In marketing concepts, services are products which require high consumer involvement in the consumption process. In the buyer and seller interactions, during the simultaneous parts of production and consumption, the consumer usually will find a lot of resources and activities to notice and evaluate. As an example we could think of an airline company or a provider of conference services. Hence, the customer’s experience of a service can be expected to influence his post consumption evaluation of the service quality which he has experienced.
We can assume the reasonable to state that the perceived quality of a given service will be the outcome of an evaluation process, where the consumer compares his expectations with the service he perceives he has received. The result of this process will be the perceived quality of the service.
Usually, service can be influenced by promise which is creating expectations of the customers and have an impact on the expected service. In promotion mix, advertising can be used in order to give promises to target customers. The perceived service, on the other hand, is the result of the consumer’s perception of the service itself. And we should turn to the issue of how the service is perceived. According to Swan and Comb, the perceived performance of a product can be divided into two sub-processes, namely, instrumental performance and expressive performance. In empirical tests of these concepts and their impact on customer’s satisfaction, made by these two researches and by others, mostly consumer goods have been considered. The tests and the results of them are, however, of considerable theoretical relevance to services too.
The service is basically immaterial and can be characterized as an activity where production and consumption to a considerable extent take place simultaneously. In the buyer-seller interactions the service is rendered to the consumer. Clearly, what happens in these interactions will have an impact on the perceived service. The hotel guest will get a room and a bed to sleep in, the customer of restaurants services will get a meal and the client of a business consultant may get a new organization scheme. This technical outcome of the process is important to him and his evaluation of the quality of the service. The accessibility of a teller machine, a restaurant or a business consultant behavior also can impact the customer’s view of the service. The consumer is not only interested in what he receives as an outcome of the production process, but in the process itself.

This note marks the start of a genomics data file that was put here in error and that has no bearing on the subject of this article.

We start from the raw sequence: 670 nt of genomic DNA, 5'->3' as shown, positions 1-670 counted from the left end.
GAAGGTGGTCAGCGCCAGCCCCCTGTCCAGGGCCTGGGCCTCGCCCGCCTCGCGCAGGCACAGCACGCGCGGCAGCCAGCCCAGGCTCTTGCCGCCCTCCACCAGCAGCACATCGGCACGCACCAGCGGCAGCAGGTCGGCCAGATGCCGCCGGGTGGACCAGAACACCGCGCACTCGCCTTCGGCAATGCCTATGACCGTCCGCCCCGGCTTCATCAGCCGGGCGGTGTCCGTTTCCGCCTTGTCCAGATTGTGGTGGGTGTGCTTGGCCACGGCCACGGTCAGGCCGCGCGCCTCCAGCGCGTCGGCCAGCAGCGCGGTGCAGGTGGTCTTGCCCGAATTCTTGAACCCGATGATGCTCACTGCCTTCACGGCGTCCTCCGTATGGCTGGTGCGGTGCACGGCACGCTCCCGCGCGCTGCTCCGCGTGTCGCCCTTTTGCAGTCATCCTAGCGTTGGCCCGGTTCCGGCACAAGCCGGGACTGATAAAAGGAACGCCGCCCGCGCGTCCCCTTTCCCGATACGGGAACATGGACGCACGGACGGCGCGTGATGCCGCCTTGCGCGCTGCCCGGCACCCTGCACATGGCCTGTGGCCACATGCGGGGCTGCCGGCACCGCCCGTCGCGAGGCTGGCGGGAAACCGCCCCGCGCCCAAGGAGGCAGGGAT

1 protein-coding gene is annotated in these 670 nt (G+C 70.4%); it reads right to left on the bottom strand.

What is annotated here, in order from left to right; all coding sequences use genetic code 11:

The perceived service is the result of a consumer view of a bundle of service dimensions, some of which are technical and some of which are functional in nature. When this perceived service is compared with the expected service, we get the perceived service quality. This schematically illustrated in this picture below.
source: European Journal of Marketing
by Christian Gronroos
by Christian Gronroos
The corporate image is the result of how the consumer perceives the firms. Usually, a service firm cannot hide behind brand names or distributors. In most cases the consumers will be able to see the firm and its resources during buyer-seller interaction. The expectations of the consumers are influenced by their view of the company.
When a service firm wants to inform new target markets about its image, traditional marketing activities like image advertising can be the most effective means of doing so. Moreover, if customers in an existing market, for some reason or another, have an image of the firm which does not correspond with reality, traditional marketing activities can again be expected to be an effective way to communicating the real image to the market. However, the image may be also a quality dimension. If consumer believes that he goes to a good restaurant and the meal, for instance, is not perfect, or the behavior of the waiter is irritating, he may still find the perceived service satisfactory. His positive image of the restaurant makes him find excuses for his negative experiences. Obviously, if he is disappointed many times, his image of the restaurant will deteriorate.
So, we may conclude that successful service management mean that attention to improving the functional quality of firm’s services, managing the buyer-seller interaction and also create a powerful marketing function such as interactive marketing. Managing the perceived service quality means that the firm has to match the expected service and the perceived service to each other, to make sure that consumer satisfaction is achieved. There are two things seem to be critical to the service firm in order to keep gap between the expected service and perceived service as small as possible:
1. The promises about how the service will perform given by traditional marketing activities and communicated by word-of-mouth must not be unrealistic when compared to the service the consumer eventually will perceive.
2. Managers have to understand how the technical quality and the functional quality of a service is influenced and how these quality dimensions are perceived by the consumers.